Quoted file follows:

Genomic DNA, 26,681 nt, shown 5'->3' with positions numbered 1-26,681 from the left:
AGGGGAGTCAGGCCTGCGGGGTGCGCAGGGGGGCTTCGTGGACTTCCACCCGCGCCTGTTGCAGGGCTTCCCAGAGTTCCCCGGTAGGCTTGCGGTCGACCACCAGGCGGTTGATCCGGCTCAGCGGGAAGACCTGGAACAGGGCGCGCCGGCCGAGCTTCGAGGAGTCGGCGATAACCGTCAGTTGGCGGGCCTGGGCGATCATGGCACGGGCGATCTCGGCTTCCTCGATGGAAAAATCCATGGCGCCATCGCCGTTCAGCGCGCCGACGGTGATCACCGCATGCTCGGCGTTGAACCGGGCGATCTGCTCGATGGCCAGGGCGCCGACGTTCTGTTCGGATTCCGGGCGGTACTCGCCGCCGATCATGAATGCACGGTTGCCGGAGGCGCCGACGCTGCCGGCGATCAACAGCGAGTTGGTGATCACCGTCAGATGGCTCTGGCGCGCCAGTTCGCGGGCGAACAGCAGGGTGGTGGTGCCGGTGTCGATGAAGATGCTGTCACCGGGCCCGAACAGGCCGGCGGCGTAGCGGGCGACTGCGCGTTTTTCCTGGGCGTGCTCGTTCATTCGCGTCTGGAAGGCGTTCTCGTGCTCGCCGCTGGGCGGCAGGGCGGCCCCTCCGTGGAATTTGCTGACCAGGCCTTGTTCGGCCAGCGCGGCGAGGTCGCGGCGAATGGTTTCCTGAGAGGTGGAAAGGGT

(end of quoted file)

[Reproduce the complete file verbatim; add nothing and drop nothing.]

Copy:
Genomic DNA, 26,681 nt, shown 5'->3' with positions numbered 1-26,681 from the left:
AGGGGAGTCAGGCCTGCGGGGTGCGCAGGGGGGCTTCGTGGACTTCCACCCGCGCCTGTTGCAGGGCTTCCCAGAGTTCCCCGGTAGGCTTGCGGTCGACCACCAGGCGGTTGATCCGGCTCAGCGGGAAGACCTGGAACAGGGCGCGCCGGCCGAGCTTCGAGGAGTCGGCGATAACCGTCAGTTGGCGGGCCTGGGCGATCATGGCACGGGCGATCTCGGCTTCCTCGATGGAAAAATCCATGGCGCCATCGCCGTTCAGCGCGCCGACGGTGATCACCGCATGCTCGGCGTTGAACCGGGCGATCTGCTCGATGGCCAGGGCGCCGACGTTCTGTTCGGATTCCGGGCGGTACTCGCCGCCGATCATGAATGCACGGTTGCCGGAGGCGCCGACGCTGCCGGCGATCAACAGCGAGTTGGTGATCACCGTCAGATGGCTCTGGCGCGCCAGTTCGCGGGCGAACAGCAGGGTGGTGGTGCCGGTGTCGATGAAGATGCTGTCACCGGGCCCGAACAGGCCGGCGGCGTAGCGGGCGACTGCGCGTTTTTCCTGGGCGTGCTCGTTCATTCGCGTCTGGAAGGCGTTCTCGTGCTCGCCGCTGGGCGGCAGGGCGGCCCCTCCGTGGAATTTGCTGACCAGGCCTTGTTCGGCCAGCGCGGCGAGGTCGCGGCGAATGGTTTCCTGAGAGGTGGAAAGGGT